Today’s AM fix was USD 1,243.50, EUR 902.79 and GBP 758.51 per ounce. Yesterday’s AM fix was USD 1,255.25, EUR 912.05 and GBP 765.49 per ounce.
Gold fell $9.60 or 0.76% yesterday, closing at $1,252.90/oz. Silver slipped $0.09 or 0.44% closing at $20.31/oz. Platinum dropped $3, or 0.2%, to $1,381.75/oz and palladium rose $1.05 or 0.1%, to $736.2/oz.
Gold Prices / Fixes / Rates / Volumes - (Bloomberg)
Gold has found strong technical support at the $1,200/oz level, which the yellow metal reached earlier this week on speculators short-covering and physical demand in China. Premiums in China have risen this week as Chinese New Year approaches and gold on the Shanghai Gold Exchange (SGE) closed at $1,285.09 (see table above) which was a $30 premium over spot gold.
Gold was down in London after retreating from a three week high on speculation that the U.S. Fed will 'taper' and U.S. lawmakers reached a budget agreement that avoided a government shutdown. This funding expires on January 15.
The deal is actually bullish for gold as it is extremely modest in size. Republican and Democratic Congressional leaders unveiled an agreement to reduce the federal deficit by $22.5 billion over 10 years while freeing up $63 billion in government spending over the next two years.
It is important to remember that the Federal Reserve is printing nearly $20 billion every single week. The U.S. National Debt is now over $17.2 trillion and continuing to rise and the U.S. has unfunded liabilities (Social Security, Medicare and Medicaid) of between $100 trillion and $200 trillion.
U.S. Treasury Amount of Outstanding Debt - Price/Billion - (Bloomberg)
Staggering numbers which suggest alas that the U.S. politicians are rearranging chairs on the titanic.
These numbers alone should make people wary of buying into the notion that gold will fall in 2014 as the dollar strengthens due to the "normalisation of the economy." The economy is not normalising and the recovery is completely abnormal, hence it will be wise to again ignore the publicised bearish calls of certain banks.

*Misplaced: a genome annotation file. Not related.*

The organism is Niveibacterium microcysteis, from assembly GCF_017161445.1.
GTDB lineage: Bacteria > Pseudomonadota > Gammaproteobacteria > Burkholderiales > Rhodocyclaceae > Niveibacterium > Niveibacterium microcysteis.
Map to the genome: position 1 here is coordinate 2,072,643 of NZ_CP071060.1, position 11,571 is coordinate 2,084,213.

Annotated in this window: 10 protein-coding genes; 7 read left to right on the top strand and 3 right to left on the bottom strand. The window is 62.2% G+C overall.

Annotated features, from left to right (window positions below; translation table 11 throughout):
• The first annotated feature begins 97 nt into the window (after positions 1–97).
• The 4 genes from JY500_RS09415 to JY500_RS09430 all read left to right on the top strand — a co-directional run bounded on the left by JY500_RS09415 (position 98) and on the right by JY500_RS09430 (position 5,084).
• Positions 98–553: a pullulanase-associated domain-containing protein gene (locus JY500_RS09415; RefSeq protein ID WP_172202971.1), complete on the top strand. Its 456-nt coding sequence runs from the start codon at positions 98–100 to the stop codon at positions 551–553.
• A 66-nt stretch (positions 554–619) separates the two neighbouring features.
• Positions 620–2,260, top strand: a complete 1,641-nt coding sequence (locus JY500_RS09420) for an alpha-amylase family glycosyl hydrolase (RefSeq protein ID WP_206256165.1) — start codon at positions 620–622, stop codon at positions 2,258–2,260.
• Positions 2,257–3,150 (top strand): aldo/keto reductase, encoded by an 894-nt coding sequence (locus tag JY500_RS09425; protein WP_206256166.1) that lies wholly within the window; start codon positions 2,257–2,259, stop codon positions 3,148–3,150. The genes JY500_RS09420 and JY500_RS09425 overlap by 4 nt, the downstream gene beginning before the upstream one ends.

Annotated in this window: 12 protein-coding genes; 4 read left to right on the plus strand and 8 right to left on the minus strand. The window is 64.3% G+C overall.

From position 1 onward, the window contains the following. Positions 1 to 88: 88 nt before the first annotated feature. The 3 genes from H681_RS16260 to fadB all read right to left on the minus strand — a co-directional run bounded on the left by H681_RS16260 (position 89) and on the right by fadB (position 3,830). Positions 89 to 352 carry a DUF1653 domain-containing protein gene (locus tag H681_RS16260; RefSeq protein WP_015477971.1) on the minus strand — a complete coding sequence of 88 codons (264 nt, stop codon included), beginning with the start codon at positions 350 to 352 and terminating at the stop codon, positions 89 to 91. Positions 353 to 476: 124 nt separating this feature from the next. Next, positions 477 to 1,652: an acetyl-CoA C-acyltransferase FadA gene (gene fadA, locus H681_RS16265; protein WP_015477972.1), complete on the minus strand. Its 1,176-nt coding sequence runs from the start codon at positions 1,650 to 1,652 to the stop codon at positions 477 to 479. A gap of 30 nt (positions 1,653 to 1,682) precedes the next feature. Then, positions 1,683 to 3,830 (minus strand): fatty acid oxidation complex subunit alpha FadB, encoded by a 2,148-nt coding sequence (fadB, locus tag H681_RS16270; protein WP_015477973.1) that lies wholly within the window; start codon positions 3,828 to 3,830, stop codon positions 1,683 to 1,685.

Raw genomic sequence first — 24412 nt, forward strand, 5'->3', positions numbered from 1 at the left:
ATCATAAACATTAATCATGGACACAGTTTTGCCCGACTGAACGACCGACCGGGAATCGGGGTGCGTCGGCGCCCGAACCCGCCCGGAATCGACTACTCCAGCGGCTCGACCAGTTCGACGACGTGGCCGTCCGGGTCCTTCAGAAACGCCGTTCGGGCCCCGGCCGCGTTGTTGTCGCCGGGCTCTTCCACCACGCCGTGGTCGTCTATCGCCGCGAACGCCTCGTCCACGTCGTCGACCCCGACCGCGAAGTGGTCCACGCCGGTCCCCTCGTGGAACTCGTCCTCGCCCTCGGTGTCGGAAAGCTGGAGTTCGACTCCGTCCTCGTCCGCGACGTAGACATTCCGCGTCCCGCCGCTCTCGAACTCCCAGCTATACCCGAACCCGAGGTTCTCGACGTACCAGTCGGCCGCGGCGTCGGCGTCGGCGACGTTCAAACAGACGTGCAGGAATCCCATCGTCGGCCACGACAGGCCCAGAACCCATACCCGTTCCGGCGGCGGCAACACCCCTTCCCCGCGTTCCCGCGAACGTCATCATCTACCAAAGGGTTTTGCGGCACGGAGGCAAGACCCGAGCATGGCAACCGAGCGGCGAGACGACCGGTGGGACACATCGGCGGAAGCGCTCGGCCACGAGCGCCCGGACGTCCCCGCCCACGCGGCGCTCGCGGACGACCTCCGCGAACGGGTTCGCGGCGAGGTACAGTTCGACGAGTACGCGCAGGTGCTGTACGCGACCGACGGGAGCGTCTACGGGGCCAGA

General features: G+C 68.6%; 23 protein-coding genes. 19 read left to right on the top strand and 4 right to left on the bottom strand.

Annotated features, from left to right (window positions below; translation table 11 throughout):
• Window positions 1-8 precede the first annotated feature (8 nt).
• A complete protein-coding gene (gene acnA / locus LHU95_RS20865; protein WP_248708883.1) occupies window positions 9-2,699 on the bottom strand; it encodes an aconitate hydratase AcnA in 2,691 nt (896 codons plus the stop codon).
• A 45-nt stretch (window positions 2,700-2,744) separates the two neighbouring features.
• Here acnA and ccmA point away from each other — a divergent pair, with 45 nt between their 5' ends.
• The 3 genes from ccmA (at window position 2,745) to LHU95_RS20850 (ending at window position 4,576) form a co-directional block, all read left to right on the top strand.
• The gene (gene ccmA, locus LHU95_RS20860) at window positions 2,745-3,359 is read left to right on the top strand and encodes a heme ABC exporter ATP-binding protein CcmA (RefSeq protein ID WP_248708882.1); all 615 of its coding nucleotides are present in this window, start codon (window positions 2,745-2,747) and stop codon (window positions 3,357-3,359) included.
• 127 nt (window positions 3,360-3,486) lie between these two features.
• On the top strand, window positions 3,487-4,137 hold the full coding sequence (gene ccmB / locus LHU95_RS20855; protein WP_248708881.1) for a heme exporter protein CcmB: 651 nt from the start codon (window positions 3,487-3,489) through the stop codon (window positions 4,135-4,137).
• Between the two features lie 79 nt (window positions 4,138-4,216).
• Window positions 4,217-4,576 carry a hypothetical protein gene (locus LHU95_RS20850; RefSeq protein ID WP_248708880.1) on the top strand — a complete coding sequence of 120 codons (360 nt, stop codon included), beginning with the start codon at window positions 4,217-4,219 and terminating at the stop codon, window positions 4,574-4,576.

New EU Bail-In Agreement Yesterday
The EU agreed new rules yesterday for bank bailouts or "bail-ins."
The new system will take effect from 2016 but emergency resolutions can be brought forward in the event of banks failing in the interim period. The "bail-in" will require that shareholders, bondholders and importantly now depositors will all suffer 'haircuts' or be burnt if a financial institution is in trouble.
The European parliament confirmed in a statement overnight that depositors with more than 100,000 euros ($137,000) would be bailed in after shareholders and bondholders. It is important to note that the 100,000 figure is an arbitrary figure and there is a possibility that this figure could be reduced by an insolvent government faced with an imploding banking system.
The deal does not exclude the possibility of public money being used "in exceptional circumstances," the parliamentary statement said.
The agreement was spun as a victory for taxpayers, however the risks and ramifications of bailing in savers including families with their life savings and the deposits of already struggling small and medium size enterprises has yet to be appreciated.
Gunnar Hoekmark, who steered the legislation through the European parliament, said: "We now have a strong bail-in system which sends a clear message that bank shareholders and creditors will be the ones to bear the losses on rainy days, not taxpayers."
Gunnar forgets that savers are taxpayers too and have paid taxes - on their income, on goods and services, on capital gains etc - on their hard earned savings already. Indeed, many are already paying punitive deposit interest rate taxes also.
There also appears to be a failure to realise that deposits - including family’s life savings, retirees pension incomes and businesses - are a vital part of the economy. You cannot have consumption without saving. You cannot have business growth and expansion and a consequent growth in much needed employment without capital.
Many countries now accept the principle that if banks get into difficulty, then it will not be the taxpayer but investors and creditors including already hard pressed savers that will suffer losses.
However, the situation regarding some countries - notably the BRICs is less clear. The imposition of bail-ins in western countries and not in BRIC and other nations would likely lead to capital flowing to the non bail-in countries.
Therefore, rather than solving the banking and debt crisis, bail-ins could ultimately compound the problem by further undermining the public’s confidence in our banks and the banking system.